Saturday, June 07, 2008

The Church's Guardianship of the Oracles of God

The Westminster Confession, in its opening chapter emphasises that the Scriptures have been entrusted to the Church by the Lord, in order to ‘declare that his will unto his church; and afterwards, for the better preserving and propagating of the truth, and for the more sure establishment and comfort of the Church against the corruption of the flesh, and the malice of Satan and of the world’. Although the ‘authority of the holy scripture, for which it ought to believed and obeyed, dependeth not upon the testimony of any man or church, but wholly upon God’, ‘We may be moved and induced by the testimony of the church to an high and reverend esteem of the holy scripture, and the heavenliness of the matter, the efficacy of the doctrine, the majesty of the style’ etc.

Chapter 25 speaks of the ‘catholick visible church’, unto which ‘Christ hath given the ministry, oracles, and ordinances of God’. This connection suggests that the guardianship of the Scriptures within the Church rests especially with the ministry, one may assume that the order is significant: to the Church the ministry is given, to the ministry the oracles and ordinances are specially entrusted. One of the proof texts here is a covenant promise in Isaiah 59:21 that seems to tie these elements together in saying ‘My spirit that is upon thee, and my words which I have put in thy mouth shall not depart out of thy mouth of thy seed, nor out of the mouth of thy seed’s seed , saith the LORD from henceforth and for ever’. The Confession does not explicitly draw our attention there but in speaking of the oracles of God we are reminded of I Peter 4:11, ‘If any man speak, let him speak as the oracles of God’, which seems to indicate the principle that preaching should echo the Scripture. Another passage that is quite clear, moreover, is Acts 7:38, which speaks of ‘the church in the wilderness’ ‘who received the lively oracles to give unto us’.

The Larger Catechism (Q156) together with the Directory of Publick Worship and the FPCG restrict the public reading of Scriptures to ministers. This is defended by proving that ‘the priests and Levites in the Jewish church were trusted with the publick reading of the word’ (Deut 31:9-11, Neh. 8:1-3, 13 & 9:3-5). The Divines concluded that the New Testament ministers correspond to the Priests and Levites (an interpretation that went back at least to the Second Book of Discipline in Scotland) ‘the ministers of the gospel have as ample a charge and commission to dispense the word, as well as other ordinances, as the priests and Levites had under the Law’. The basis for this was in Isaiah 66:21 and Matthew 23:34, where this identification is made, ‘under the names of Priests and Levites to be continued under the gospel are meant evangelical pastors’.

The Divines were clearly against any idea of a sacrificing priesthood and did not wish ministers to be known by the title of priest, but they recognised a typical correspondence which may be supplemented by texts such as II Chronicles 15:3& 17:7-9, Malachi 2:4&7, Micah 3:1, 1 Leviticus 10:11, Isaiah 30:20 and Malachi 3:3, since these texts emphasise the teaching responsibility of the priest and Levite and its future restoration under Christ. The Priests and Levites were the scribes of Scripture and received the deposit of the law in the Tabernacle (Deut 31:25-26, 1 Sam. 10:25, Deut 17:18, I Chron 2:55 ), during days of persecution, the priests kept the written word safely in the Temple (II Kings 22:8). ‘The priests lips should keep knowledge’ (Mal. 2:7), the very word of God should be stored upon his tongue: surely this is something of what ‘holding fast the faithful word’ means (Titus 1:9). The idea of the preacher as steward and guardian of the truth is of course well developed in the Pastoral Epistles (ITim. 1:3-5 &18-20, ch.4:7&14, ch.5:21, ch.6:12-14, II Tim. 1:13&14, ch.2:15, ch.3:14-16, ch.4:15).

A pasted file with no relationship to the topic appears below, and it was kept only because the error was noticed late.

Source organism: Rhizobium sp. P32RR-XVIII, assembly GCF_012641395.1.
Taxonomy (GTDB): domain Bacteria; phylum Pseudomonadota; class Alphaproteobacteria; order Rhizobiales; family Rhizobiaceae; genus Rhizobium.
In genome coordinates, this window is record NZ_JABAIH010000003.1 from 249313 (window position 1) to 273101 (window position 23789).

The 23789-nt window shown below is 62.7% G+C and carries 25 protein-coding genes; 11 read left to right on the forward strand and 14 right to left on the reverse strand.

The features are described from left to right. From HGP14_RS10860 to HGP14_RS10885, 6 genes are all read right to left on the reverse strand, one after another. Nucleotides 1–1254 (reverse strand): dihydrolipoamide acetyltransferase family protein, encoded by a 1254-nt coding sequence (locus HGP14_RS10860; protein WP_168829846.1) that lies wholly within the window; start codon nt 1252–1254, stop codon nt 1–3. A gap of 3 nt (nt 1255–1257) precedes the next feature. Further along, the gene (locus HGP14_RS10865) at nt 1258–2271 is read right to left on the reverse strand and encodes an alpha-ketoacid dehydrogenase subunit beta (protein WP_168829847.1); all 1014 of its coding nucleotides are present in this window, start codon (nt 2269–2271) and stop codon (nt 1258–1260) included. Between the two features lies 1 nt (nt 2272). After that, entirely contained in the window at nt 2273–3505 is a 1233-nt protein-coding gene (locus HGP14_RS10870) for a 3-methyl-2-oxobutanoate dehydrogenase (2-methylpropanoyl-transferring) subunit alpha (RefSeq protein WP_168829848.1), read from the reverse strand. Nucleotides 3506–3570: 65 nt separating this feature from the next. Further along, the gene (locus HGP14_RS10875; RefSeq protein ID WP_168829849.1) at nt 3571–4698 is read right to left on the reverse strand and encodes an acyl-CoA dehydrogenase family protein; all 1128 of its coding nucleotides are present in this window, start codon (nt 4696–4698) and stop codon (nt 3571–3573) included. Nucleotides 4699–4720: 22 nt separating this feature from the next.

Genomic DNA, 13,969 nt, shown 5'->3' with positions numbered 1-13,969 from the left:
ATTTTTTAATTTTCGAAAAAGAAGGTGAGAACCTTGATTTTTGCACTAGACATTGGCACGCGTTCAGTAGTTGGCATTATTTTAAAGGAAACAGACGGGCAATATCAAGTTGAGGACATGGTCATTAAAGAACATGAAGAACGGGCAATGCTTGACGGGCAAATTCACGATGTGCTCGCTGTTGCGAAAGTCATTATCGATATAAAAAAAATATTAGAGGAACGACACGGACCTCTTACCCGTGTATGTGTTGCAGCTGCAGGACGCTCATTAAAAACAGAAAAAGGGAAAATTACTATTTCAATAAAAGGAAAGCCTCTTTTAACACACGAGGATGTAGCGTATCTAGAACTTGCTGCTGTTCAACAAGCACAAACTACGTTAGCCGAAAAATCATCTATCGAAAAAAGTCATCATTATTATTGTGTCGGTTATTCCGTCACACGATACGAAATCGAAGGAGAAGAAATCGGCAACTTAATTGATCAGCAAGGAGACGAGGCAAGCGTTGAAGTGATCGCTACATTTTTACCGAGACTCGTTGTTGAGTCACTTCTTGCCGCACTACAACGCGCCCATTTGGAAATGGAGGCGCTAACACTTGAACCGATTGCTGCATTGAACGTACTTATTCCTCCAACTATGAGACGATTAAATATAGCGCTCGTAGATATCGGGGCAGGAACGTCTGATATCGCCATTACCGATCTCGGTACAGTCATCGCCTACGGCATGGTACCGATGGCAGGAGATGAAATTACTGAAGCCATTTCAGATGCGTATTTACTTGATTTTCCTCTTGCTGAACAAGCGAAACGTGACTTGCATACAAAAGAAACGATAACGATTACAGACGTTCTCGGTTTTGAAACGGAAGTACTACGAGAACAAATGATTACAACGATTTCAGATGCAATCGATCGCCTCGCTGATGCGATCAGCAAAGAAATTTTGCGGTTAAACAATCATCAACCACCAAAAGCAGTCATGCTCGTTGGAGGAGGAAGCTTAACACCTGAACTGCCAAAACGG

This inference of guardianship has tremendous significance for the responsibilities of the minister as well as that of the role of bible translation. The Church has handed over its deposit in the present age when profiteering publishers can hijack the work of translation to ensure their own market niche. The Old Testament Church was extremely careful with the deposit of Scripture and its transmission. In the present era the Scriptures are patently being rewritten through the philosophy of dynamic equivalence.

The Church cannot be careless with the Scriptures. As Answer 54 of the Shorter Catechism reminds us, the third commandment requires of us ‘the holy and reverent use of God’s...Word’. If the Church and the ministry have been given a particular stewardship of the oracles of God then we must recall the principle in which the Head of the Church has instructed us. …unto whomsoever much is given, of him shall be much required: and to whom men have committed much, of him they will ask the more (Luke 11:48).